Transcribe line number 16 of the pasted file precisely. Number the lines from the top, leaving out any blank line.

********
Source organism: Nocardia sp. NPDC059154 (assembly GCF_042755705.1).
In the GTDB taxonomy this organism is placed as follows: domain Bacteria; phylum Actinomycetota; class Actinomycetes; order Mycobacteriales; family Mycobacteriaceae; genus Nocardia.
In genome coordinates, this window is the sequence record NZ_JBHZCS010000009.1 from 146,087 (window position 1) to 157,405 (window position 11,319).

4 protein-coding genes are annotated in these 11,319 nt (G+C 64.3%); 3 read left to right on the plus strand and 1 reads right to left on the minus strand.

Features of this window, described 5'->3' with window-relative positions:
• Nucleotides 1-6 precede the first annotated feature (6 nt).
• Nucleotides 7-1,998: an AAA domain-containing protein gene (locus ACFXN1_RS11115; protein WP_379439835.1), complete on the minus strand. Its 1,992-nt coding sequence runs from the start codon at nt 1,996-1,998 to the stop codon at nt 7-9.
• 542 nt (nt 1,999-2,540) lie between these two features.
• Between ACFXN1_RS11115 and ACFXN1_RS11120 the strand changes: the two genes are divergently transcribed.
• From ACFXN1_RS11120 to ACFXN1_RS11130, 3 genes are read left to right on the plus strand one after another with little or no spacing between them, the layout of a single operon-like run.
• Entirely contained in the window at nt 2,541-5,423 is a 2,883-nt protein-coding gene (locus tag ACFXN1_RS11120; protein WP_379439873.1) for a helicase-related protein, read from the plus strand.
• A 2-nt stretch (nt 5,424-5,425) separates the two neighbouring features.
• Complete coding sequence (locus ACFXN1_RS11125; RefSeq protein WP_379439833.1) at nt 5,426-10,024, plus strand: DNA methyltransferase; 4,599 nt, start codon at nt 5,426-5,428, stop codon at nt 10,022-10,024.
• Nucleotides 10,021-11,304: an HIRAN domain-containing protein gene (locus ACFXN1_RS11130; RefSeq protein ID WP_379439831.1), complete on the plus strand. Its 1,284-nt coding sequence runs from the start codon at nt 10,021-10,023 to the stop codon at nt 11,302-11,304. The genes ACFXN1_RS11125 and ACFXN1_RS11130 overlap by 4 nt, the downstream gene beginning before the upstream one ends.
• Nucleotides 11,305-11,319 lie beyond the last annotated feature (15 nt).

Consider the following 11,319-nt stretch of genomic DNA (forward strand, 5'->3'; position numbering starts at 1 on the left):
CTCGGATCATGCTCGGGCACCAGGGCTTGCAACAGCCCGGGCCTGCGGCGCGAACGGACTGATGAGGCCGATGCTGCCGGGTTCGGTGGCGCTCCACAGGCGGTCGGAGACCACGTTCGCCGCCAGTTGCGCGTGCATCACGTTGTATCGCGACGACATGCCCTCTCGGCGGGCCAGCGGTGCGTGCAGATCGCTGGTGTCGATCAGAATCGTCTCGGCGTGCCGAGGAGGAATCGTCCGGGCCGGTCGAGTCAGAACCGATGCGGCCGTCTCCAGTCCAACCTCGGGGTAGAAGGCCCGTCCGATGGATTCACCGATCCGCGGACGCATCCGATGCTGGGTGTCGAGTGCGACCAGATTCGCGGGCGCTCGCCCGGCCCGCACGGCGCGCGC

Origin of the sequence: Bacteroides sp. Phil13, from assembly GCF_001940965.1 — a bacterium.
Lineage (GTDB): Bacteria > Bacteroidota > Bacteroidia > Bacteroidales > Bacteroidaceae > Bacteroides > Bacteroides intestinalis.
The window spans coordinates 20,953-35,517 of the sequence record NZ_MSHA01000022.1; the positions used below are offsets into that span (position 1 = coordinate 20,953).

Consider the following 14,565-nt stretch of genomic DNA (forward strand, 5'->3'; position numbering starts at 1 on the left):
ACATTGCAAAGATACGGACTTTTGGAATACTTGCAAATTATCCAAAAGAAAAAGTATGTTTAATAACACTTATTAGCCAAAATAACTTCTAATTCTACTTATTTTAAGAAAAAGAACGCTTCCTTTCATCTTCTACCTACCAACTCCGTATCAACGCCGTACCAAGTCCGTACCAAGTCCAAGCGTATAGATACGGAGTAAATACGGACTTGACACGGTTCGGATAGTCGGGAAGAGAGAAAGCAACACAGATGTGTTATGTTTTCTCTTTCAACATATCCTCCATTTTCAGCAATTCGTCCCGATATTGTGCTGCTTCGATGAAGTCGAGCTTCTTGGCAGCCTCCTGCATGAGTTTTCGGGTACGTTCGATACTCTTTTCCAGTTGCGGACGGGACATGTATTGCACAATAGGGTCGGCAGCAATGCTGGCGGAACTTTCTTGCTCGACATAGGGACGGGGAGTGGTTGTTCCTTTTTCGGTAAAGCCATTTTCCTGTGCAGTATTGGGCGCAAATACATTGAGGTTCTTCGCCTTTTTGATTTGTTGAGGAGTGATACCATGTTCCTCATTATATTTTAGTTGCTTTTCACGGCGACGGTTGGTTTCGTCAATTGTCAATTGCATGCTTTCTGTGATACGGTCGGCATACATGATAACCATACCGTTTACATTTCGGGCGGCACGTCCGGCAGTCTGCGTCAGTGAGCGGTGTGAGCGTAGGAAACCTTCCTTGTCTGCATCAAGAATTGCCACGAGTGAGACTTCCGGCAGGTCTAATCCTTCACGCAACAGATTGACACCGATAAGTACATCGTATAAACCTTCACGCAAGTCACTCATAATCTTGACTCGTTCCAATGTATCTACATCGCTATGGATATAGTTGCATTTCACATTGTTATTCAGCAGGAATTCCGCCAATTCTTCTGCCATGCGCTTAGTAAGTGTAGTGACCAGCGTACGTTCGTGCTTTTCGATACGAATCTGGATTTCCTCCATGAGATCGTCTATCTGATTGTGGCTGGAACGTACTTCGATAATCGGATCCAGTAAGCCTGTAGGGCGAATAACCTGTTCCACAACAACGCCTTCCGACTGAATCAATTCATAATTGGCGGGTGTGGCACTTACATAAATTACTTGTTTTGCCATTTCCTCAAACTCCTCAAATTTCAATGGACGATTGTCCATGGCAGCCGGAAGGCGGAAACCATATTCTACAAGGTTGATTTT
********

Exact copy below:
Consider the following 11,319-nt stretch of genomic DNA (forward strand, 5'->3'; position numbering starts at 1 on the left):